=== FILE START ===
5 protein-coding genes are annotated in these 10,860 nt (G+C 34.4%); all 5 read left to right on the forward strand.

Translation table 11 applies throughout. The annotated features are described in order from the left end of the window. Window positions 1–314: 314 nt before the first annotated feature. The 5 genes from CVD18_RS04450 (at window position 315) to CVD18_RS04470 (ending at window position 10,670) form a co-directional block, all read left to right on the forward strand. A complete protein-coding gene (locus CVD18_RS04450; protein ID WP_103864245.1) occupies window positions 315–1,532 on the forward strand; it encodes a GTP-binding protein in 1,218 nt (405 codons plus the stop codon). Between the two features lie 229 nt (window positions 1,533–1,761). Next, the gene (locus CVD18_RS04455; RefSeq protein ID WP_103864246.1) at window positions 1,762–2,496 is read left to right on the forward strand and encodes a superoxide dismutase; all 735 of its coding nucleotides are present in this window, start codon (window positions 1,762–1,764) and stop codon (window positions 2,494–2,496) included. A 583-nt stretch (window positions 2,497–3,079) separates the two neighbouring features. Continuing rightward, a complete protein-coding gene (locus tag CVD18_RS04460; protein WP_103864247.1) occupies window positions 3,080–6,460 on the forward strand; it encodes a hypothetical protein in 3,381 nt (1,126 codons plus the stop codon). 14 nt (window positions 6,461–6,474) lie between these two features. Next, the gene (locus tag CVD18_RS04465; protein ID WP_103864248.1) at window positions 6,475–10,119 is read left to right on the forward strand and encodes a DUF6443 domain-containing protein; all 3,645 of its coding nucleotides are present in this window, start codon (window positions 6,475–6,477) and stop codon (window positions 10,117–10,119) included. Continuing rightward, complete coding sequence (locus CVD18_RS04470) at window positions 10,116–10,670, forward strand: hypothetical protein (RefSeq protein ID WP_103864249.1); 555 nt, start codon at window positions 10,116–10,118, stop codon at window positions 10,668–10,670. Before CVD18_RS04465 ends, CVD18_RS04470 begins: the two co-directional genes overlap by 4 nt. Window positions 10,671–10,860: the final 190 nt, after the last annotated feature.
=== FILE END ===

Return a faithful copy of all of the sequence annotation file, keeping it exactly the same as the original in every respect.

5 protein-coding genes are annotated in these 10,860 nt (G+C 34.4%); all 5 read left to right on the forward strand.

Translation table 11 applies throughout. The annotated features are described in order from the left end of the window. Window positions 1–314: 314 nt before the first annotated feature. The 5 genes from CVD18_RS04450 (at window position 315) to CVD18_RS04470 (ending at window position 10,670) form a co-directional block, all read left to right on the forward strand. A complete protein-coding gene (locus CVD18_RS04450; protein ID WP_103864245.1) occupies window positions 315–1,532 on the forward strand; it encodes a GTP-binding protein in 1,218 nt (405 codons plus the stop codon). Between the two features lie 229 nt (window positions 1,533–1,761). Next, the gene (locus CVD18_RS04455; RefSeq protein ID WP_103864246.1) at window positions 1,762–2,496 is read left to right on the forward strand and encodes a superoxide dismutase; all 735 of its coding nucleotides are present in this window, start codon (window positions 1,762–1,764) and stop codon (window positions 2,494–2,496) included. A 583-nt stretch (window positions 2,497–3,079) separates the two neighbouring features. Continuing rightward, a complete protein-coding gene (locus tag CVD18_RS04460; protein WP_103864247.1) occupies window positions 3,080–6,460 on the forward strand; it encodes a hypothetical protein in 3,381 nt (1,126 codons plus the stop codon). 14 nt (window positions 6,461–6,474) lie between these two features. Next, the gene (locus tag CVD18_RS04465; protein ID WP_103864248.1) at window positions 6,475–10,119 is read left to right on the forward strand and encodes a DUF6443 domain-containing protein; all 3,645 of its coding nucleotides are present in this window, start codon (window positions 6,475–6,477) and stop codon (window positions 10,117–10,119) included. Continuing rightward, complete coding sequence (locus CVD18_RS04470) at window positions 10,116–10,670, forward strand: hypothetical protein (RefSeq protein ID WP_103864249.1); 555 nt, start codon at window positions 10,116–10,118, stop codon at window positions 10,668–10,670. Before CVD18_RS04465 ends, CVD18_RS04470 begins: the two co-directional genes overlap by 4 nt. Window positions 10,671–10,860: the final 190 nt, after the last annotated feature.